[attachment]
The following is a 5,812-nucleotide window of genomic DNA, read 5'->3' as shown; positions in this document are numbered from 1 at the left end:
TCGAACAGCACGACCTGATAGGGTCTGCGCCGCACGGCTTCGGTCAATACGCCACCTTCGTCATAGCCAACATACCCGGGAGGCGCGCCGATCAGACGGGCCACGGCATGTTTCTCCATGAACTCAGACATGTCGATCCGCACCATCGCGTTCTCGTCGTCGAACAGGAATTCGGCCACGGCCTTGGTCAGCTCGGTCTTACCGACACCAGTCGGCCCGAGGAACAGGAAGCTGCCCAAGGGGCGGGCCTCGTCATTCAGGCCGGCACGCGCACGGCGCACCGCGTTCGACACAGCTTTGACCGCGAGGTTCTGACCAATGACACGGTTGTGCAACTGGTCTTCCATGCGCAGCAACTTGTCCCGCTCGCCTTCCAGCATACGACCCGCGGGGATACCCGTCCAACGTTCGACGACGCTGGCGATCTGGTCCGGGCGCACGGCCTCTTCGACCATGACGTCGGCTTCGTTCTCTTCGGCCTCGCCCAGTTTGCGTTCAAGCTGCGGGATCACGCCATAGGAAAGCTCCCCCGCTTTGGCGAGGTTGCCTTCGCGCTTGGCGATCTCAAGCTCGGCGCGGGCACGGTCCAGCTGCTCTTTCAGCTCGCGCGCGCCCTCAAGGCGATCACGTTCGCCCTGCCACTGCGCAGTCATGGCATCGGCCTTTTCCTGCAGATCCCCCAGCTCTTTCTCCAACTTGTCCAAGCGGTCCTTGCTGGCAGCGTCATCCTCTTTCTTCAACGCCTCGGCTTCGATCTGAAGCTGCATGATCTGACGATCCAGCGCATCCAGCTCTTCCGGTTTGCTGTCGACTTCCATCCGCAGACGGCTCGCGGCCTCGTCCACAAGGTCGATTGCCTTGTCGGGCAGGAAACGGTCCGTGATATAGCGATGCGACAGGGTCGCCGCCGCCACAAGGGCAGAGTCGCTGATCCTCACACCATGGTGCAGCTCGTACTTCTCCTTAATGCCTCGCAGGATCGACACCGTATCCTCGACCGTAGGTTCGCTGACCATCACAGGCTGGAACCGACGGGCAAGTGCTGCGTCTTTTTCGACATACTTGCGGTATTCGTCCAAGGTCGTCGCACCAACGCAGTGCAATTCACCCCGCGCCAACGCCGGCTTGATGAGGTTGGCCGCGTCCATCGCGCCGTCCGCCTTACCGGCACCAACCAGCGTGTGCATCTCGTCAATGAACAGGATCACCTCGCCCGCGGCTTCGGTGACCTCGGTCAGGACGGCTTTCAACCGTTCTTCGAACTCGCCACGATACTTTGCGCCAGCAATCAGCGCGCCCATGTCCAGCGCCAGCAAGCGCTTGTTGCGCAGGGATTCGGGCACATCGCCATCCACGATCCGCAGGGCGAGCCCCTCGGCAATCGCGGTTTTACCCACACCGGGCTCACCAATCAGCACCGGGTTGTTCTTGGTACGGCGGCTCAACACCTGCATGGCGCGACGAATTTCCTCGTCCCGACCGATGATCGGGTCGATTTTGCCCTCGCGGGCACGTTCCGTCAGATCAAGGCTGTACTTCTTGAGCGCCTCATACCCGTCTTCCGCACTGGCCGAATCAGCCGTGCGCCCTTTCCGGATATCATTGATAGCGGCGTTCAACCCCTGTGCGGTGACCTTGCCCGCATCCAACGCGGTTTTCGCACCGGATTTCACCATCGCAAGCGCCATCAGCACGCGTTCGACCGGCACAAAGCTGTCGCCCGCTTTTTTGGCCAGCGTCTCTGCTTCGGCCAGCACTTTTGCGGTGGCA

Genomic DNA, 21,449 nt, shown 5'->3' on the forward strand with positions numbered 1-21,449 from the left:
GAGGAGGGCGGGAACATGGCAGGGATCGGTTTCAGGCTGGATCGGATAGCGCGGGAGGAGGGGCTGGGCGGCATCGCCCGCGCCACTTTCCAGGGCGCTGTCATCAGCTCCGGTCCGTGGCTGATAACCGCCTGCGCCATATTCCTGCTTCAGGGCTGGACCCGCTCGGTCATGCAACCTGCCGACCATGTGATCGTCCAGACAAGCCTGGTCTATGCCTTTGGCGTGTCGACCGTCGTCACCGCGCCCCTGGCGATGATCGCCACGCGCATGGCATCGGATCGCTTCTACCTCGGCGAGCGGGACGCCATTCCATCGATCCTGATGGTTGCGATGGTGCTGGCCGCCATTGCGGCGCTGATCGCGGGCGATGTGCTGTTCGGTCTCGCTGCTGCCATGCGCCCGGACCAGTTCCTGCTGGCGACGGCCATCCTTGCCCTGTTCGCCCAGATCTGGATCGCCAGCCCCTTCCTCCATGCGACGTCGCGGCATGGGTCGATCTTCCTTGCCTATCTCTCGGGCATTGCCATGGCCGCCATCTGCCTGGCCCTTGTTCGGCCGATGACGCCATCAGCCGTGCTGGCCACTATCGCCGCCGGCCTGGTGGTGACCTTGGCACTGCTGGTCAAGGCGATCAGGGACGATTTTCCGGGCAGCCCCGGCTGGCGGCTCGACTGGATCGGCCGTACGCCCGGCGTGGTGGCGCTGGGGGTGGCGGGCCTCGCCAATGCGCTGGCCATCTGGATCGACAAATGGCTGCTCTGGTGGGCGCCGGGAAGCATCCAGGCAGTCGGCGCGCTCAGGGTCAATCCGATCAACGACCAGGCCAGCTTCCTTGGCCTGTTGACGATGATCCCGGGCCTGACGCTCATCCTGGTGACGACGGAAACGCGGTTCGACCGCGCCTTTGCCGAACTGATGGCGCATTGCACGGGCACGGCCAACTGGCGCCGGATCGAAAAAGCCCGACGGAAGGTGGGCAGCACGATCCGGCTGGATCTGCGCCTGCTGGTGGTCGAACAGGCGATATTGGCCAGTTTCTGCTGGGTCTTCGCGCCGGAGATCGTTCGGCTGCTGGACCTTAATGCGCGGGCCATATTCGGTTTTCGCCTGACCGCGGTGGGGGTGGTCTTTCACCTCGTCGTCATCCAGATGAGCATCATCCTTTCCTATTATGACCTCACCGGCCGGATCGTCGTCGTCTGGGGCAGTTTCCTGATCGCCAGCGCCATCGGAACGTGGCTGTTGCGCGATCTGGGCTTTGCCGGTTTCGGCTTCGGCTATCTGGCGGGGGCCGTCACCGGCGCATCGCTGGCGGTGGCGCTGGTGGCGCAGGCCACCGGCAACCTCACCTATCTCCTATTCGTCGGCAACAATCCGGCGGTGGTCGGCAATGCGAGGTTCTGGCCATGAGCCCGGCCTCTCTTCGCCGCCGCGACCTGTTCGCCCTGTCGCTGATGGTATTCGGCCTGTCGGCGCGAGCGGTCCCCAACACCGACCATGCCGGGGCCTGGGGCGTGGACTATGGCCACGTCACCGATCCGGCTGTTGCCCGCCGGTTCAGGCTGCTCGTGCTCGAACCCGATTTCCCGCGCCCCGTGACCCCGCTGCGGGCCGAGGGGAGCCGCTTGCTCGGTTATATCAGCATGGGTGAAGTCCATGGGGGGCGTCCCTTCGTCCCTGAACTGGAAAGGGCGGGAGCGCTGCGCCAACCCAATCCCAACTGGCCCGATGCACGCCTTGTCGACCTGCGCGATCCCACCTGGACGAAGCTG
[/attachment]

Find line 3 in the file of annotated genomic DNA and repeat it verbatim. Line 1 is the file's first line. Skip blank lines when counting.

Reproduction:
Genomic DNA, 21,449 nt, shown 5'->3' on the forward strand with positions numbered 1-21,449 from the left: